@Joris suggests I show how to access elements of the list. For example, if you want the results of the simulations for a SD = 20, we could do out[[4]] because 20 was the 4th value in the vector of SDs we applied over, or, because I named the elements of the output list out, we can as for the results of the simulation using out[["SD10"]].

To Answer some of the specific points about your loops etc.,

  • to add names to a list use names(), e.g. names(mylist) <- c("foo","bar"). You'd be better off in your loop callingnames()` once per iteration of the loop to set up the names in a single shot - you probably wouldn't want to fill the names in as you go along as that would be inefficient.
  • I don't think it makes too much difference whether you use a nested list or a list containing a matrix as per my example. To alter foo() to return a list so the output of lapply() is a list of lists, we could do:


bar <- function(sd, n, mean, reps = 1) {
    rands <- rnorm(n * reps, mean = mean, sd = sd)
    if(reps > 1)
        rands <- split(rands, rep(seq_len(reps), each = n))
sims2 <- lapply(6:10, FUN = bar, mean = 20, n = 500, reps = 4)
names(sims2) <- paste("SD", 6:10, sep = "")
out2 <- lapply(sims2, function(x) sapply(x, function(y) sum(y < 20)))

which gives the same output as before.

share|improve this answer
beat me to it. You might show that out[["SD10"]] gives the result of the sample he wants. – Joris Meys Jun 10 '11 at 8:43
Thanks for the suggestion Joris. Added. – Gavin Simpson Jun 10 '11 at 9:08

The problem is in your indexes: you are running over indexer i from ddss, which runs from 6 to 10. So in the first tour of duty in your outer loop, your first statement really says: liss[[6]]<-list(), implying that the first 5 ones are NULL.

So if you insist on working with loops, this is what you should do (check ?seq_along):

ddss<-c(6:10) # sd's to be calculated.
sam<-c(1:4) # 4 samples for each sd
liss<-list()  # initializing the list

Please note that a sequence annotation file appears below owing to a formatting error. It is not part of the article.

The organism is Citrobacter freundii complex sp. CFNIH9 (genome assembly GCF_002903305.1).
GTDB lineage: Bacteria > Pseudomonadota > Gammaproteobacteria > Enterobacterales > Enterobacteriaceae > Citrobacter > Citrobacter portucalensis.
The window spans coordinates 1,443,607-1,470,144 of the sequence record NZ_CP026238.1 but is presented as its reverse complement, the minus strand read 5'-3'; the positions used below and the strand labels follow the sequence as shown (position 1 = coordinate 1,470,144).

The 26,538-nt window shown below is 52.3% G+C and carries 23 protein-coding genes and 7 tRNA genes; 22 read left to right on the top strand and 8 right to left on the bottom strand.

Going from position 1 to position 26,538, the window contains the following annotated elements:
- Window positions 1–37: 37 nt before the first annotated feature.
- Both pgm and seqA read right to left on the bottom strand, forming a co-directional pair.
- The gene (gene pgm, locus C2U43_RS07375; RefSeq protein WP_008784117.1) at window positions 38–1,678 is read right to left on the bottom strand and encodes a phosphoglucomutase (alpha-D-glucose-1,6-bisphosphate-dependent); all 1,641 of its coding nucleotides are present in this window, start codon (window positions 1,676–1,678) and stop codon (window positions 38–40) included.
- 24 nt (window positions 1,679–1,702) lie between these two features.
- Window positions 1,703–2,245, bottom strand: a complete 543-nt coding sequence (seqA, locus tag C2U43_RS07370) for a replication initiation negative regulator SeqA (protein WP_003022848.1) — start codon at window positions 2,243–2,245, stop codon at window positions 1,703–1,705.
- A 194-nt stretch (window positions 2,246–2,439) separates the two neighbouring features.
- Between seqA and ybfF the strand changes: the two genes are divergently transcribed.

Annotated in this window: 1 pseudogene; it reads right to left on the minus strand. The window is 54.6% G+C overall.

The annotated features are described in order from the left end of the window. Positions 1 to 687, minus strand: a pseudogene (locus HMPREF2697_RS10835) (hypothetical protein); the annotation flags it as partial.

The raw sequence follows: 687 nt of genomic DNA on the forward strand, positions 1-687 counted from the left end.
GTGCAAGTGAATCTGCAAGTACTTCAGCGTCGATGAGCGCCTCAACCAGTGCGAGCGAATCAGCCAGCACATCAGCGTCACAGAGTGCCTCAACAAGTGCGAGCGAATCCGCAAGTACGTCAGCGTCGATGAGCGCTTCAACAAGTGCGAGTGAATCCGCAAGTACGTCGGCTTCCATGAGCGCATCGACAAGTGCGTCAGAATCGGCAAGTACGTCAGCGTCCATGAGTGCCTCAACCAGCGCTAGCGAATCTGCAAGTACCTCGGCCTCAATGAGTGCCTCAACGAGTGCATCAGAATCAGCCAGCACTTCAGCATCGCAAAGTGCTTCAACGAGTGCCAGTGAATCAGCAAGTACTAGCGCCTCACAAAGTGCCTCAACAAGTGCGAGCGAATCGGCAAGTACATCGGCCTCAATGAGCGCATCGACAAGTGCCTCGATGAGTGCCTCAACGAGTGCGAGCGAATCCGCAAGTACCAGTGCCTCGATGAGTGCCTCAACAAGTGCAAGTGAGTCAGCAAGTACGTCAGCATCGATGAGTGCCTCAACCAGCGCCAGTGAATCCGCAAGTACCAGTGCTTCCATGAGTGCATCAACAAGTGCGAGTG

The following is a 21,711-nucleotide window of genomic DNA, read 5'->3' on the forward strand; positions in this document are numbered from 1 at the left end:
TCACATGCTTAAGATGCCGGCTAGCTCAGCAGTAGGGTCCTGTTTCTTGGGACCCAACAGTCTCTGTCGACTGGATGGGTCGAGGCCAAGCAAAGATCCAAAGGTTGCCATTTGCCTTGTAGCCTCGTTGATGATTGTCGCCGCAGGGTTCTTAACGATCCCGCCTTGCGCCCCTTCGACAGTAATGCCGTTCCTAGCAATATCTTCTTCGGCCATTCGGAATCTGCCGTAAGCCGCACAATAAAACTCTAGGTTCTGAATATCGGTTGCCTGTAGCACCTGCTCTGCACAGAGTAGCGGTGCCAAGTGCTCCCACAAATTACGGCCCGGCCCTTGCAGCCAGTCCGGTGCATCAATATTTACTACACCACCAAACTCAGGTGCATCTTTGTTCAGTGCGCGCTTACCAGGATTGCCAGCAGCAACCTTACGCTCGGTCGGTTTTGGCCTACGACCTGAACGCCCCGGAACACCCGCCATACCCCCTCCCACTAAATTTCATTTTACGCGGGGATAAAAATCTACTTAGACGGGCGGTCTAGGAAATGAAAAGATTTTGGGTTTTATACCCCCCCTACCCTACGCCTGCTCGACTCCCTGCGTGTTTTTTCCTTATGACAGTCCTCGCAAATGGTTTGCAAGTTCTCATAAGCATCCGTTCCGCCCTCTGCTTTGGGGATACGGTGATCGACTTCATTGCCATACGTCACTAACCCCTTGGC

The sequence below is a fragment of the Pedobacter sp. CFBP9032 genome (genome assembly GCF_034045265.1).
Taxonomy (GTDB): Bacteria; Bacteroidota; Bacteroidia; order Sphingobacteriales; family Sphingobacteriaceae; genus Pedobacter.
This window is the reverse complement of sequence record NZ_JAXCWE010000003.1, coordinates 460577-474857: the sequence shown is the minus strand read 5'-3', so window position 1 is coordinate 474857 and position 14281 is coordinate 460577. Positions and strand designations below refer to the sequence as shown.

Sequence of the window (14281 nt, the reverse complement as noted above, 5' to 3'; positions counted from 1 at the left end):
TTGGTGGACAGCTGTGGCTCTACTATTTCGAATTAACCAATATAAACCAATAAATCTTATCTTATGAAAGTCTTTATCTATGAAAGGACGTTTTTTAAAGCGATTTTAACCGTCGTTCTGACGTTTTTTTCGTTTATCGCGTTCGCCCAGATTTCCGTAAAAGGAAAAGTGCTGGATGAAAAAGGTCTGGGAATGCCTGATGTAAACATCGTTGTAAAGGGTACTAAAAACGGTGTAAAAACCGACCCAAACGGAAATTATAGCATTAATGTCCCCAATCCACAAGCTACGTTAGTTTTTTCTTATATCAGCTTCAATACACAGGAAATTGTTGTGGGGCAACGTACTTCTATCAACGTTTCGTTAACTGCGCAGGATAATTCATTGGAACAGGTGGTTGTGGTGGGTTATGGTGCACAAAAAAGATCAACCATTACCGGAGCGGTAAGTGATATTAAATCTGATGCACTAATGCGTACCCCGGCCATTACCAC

for (i in seq_along(ddss)) {   # now, i runs from 1 to 5
   liss[[i]] <- list()
   for (j in sam) {  # for each sample
      liss[[i]][[j]] <- rnorm(500, 20, i)
   names(liss[[i]])<-as.character(sam)#this should solve your naming issue (1/2)
names(liss)<-as.character(ddss)#this should solve your naming issue (2/2)

Note that, as always, it is a good idea to name your variables something more useful than i or j: if you'd named it curds, maybe you wouldn't have used it immediately as an indexer in a list?

Now, if you are really aiming for improvement (but want to stick to lists), you indeed want to go with the apply style functions:

liss<-lapply(ddss, function(curds){ #apply the inline function to each ds and store results in a list
  return(lapply(sam, function(cursam){ #apply inline function to each sam and store results in a list
    rv<-rnorm(500, 20, curds)
    cat('ds',curds,'samp',cursam,'=',sum(rv<0), "\n") #maybe better for your purposes.

Finally, for your case, there is not a lot of reason to actually use lists (nor do you even need to keep the sampled data for each ds/sam): you can store everything as a threedimensional array, but since you specify it as a learning exercise (hey, maybe the array thing can be your next exercise :-)), I'll leave it at that.

share|improve this answer

I am going to throw in another solution using the plyr package, which I think is tailor made for such exercises.


# generate a data frame of parameters, repeating some as required
parameters  = data.frame(mean = 20, sd = rep(6:10, each = 4))

# generate sample data for each combination of parameters
sample_data = mdply(df, rnorm, n = 500)

# generate answer by counting number of observations less than 20
answer = data.frame(
    obs_less_20 = rowSums(sample_data[,-c(1, 2),] < 20)


mean sd obs_less_20
1   20  6         247
2   20  6         250
3   20  6         242
4   20  6         259
5   20  7         240
6   20  7         237
share|improve this answer